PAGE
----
At least three dams had failed in Richland County by 9 a.m. The Forest Lake, Arcadia Lake and Lake Dogwood dams had been affected by rising waters that were creating pressure, Columbia Fire Department spokesman Brick Lewis said.

"If you can get out to higher ground, we urge everyone to do that at this time," Lewis said.

Lewis did not know of any injuries related to broken dams, but said the department was generally busy helping people trapped in homes and cars across town. The first dam breaks were reported after dawn.

"The rainfall totals that have come in are causing the waters of these lakes to flow over the dams and just give way,"" he said. "It is putting pressure on the dams."

The ponds in the Whitehall subdivision off St. Andrews Road have spilled over to homes along Brookshire Drive, one of the primary roads in Whitehall.

Flood waters tore through Five Points and near the University of South Carolina campus overnight, but the water had begun to recede by dawn.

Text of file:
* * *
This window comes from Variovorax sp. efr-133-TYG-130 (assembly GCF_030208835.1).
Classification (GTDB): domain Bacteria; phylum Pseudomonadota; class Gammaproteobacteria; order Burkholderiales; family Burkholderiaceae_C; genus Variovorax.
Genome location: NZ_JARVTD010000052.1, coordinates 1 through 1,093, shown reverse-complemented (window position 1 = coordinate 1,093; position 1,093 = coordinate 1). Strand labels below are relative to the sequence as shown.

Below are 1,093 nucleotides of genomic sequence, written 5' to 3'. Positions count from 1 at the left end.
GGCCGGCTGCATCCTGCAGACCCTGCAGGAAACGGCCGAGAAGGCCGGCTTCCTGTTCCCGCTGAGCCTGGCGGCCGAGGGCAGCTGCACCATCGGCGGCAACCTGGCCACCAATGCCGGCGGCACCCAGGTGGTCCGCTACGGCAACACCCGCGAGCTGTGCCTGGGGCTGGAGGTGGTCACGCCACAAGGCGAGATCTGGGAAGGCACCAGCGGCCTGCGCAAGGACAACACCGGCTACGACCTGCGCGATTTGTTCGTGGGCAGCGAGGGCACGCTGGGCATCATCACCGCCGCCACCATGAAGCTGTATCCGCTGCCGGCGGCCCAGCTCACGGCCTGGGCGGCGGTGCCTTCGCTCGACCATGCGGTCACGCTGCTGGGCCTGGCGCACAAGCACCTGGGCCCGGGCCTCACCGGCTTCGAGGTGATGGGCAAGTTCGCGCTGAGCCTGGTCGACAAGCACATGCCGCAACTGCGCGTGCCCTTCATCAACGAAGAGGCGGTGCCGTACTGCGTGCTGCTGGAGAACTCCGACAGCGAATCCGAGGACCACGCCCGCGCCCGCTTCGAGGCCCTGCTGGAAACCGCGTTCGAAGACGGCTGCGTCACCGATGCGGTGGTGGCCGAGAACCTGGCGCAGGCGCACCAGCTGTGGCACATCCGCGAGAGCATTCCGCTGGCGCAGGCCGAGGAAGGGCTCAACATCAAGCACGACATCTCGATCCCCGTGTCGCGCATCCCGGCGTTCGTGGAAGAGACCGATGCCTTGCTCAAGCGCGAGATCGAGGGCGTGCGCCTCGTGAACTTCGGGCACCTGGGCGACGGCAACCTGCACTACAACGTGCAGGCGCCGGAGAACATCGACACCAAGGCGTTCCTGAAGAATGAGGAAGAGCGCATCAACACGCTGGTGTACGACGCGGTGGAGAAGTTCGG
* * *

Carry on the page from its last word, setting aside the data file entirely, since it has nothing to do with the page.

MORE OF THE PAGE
At about 7:30 a.m., streets appeared passable in Five Points, but sewage was overflowing from manholes. At the bottom of Whaley Street, Rocky Branch continued to rage, although a worker at a nearby convenience store said the flooding was much worse about two hours earlier.

One woman's car was stuck at the bottom of Whaley just after dawn. She was seeking help, but was not in danger.

8:35 a.m. update

The Old Mill Pond in the center of downtown Lexington has overflowed and led to evacuations of homes along 12-Mile Creek.

“Our dirt roads have become drainage ditches,” Lexington County Administrator Joe Mergo said, “We have never seen rain like this in my 22 years .”

Lexington police said Lexington Leisure Center at 108 Park Road has been set up as an evacuation shleter.

8:20 a.m. update

In Irmo, rescue officials have been busy.

"We have been running multiple rescue calls since before 5 this morning,”said Jeff Allen, chief fire marshal. “Too numerous to list right now....still in active operations. We are closing multiple roads as we speak. Huge message needs to go out to all

citizens to stay off the roadways."

Portions of I-77 and I-20 around Columbia are closed off due to standing water, the S.C. Highway Patrol reported shortly before 8 a.m. Sunday.

The stretches of I-77 that are closed off are roughly between mile marker 10 and mile marker 13, between Garners Ferry Road and Ft. Jackson Boulevard, as well as a section near the Decker Boulevard exit.